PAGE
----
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Re: Mathematica Weirdness

  • To: mathgroup at smc.vnet.net
  • Subject: [mg116688] Re: Mathematica Weirdness
  • From: Andrzej Kozlowski <akoz at mimuw.edu.pl>
  • Date: Thu, 24 Feb 2011 06:21:25 -0500 (EST)

Well, nothing is really strange here except for the usual "strangeness" of machine precision arithmetic. Look at the exact answer to the first computation (before you apply N to it):

 a = Integrate[1000000*Exp[x^2 - 12*x]*x^14, {x, 0, 1}]

 (78125*(-413182474389*DawsonF[5] +
         27*E^11*(15303054607*DawsonF[6] - 1293761386) + 42200009495))/
   (2*E^11)

You see subtraction involving some pretty large numbers and, with machine precision this sort of thing often spells trouble (this sort of thing is said to be "ill conditioned") Indeed, you get:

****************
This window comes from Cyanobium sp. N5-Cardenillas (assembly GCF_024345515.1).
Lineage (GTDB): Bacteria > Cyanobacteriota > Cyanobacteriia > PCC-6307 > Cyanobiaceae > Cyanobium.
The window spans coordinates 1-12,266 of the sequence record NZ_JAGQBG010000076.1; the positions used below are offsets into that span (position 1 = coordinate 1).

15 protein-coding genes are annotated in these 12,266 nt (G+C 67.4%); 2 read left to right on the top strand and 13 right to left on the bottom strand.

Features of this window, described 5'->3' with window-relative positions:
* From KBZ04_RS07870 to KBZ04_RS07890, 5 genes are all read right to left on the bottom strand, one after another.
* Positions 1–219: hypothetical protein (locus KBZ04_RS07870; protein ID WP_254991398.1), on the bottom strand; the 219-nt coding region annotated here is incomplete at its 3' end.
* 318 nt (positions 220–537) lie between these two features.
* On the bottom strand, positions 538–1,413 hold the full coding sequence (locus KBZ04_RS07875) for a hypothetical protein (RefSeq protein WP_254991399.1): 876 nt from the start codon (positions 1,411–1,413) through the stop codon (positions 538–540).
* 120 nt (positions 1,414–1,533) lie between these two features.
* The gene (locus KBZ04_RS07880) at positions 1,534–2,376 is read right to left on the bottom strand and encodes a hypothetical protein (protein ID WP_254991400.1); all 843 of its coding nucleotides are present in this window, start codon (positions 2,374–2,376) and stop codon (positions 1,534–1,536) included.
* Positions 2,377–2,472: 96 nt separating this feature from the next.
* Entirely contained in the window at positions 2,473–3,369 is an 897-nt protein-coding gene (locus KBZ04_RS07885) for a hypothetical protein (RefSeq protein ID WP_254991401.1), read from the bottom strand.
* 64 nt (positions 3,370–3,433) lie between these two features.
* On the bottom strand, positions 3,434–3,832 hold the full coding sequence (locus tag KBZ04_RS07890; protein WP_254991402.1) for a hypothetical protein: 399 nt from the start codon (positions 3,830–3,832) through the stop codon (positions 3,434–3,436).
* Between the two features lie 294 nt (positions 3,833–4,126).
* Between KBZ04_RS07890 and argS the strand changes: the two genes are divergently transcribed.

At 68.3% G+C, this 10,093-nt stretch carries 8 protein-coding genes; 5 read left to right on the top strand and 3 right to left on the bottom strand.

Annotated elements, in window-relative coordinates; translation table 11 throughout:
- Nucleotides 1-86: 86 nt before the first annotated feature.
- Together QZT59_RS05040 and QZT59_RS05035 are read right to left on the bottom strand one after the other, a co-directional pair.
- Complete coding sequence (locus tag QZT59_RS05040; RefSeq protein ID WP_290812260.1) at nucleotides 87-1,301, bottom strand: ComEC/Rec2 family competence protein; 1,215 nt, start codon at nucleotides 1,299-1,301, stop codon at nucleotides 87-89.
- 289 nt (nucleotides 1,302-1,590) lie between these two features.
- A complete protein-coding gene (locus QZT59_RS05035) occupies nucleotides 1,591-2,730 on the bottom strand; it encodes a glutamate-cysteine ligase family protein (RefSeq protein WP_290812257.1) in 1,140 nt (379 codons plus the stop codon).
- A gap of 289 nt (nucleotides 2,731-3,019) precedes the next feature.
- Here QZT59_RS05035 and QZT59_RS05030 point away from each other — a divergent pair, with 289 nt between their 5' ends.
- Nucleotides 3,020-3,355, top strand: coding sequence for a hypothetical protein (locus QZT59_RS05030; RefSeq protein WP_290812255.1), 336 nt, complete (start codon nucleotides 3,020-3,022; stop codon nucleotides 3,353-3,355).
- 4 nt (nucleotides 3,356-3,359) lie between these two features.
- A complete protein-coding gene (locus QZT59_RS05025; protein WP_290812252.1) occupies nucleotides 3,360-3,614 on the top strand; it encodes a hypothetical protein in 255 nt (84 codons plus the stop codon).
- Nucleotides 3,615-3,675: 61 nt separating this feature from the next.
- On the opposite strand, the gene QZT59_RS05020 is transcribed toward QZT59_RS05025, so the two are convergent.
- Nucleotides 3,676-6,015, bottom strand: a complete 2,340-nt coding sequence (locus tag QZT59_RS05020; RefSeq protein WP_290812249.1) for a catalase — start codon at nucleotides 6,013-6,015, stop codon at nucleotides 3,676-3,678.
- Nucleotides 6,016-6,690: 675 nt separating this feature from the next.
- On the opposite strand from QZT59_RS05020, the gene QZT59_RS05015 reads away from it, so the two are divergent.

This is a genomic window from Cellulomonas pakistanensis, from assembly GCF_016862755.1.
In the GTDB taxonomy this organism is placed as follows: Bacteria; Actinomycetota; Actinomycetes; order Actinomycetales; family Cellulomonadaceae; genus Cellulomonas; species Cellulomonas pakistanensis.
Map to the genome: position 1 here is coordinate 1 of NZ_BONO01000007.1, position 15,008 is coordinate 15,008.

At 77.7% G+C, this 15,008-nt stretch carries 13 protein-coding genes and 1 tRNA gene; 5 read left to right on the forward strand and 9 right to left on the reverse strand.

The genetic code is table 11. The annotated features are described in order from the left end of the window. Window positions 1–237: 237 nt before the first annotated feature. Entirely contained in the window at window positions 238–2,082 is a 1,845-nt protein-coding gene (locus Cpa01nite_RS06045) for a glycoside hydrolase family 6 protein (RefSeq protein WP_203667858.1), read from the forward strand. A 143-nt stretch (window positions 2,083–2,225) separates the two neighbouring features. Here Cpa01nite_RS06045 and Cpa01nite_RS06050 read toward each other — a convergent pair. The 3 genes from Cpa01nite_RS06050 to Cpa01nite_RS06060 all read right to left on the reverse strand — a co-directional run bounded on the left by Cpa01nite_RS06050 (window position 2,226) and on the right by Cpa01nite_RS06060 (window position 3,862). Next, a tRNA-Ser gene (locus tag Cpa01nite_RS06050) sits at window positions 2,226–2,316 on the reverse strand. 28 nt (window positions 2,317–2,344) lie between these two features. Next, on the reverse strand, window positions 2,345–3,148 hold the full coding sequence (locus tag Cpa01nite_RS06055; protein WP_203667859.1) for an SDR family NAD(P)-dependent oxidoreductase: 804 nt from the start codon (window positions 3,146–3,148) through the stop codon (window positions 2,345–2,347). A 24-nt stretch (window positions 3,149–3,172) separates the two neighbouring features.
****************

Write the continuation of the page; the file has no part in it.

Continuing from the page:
N[a]

-0.909408

which is completely wrong and misleading but not unexpected. If you use arbitrary precision arithmetic, even asking for just two digits, you will get a positive answer:

 N[a, 2]

 2.7


Andrzej Kozlowski


On 23 Feb 2011, at 11:23, Steve Heston wrote:

> My question is why I get a negative integral of a positive
> function?
>
> Integrate[1000000*Exp[x^2-12*x]*x^14,{x,0,1}]//N
> Integrate[1000000*Exp[x^2-12*x]*x^14,{x,0.,1}]//N
> NIntegrate[1000000*Exp[x^2-12*x]*x^14,{x,0,1}]
>
> The first line gives a negative answer, while the second two lines give
> identical positive answers.  Something is strange here.
>
> Steve
>
> Steven L. Heston
> Associate Professor
> Finance Department
> Robert H. Smith School of Business
> 4447 Van Munching Hall Van Munching Hall
> University of Maryland
> College Park, MD 20742-1815
> 301-405-9686 TEL
> 301-405-0359 FAX
> sheston at rhsmith.umd.edu
> http://www.rhsmith.umd.edu


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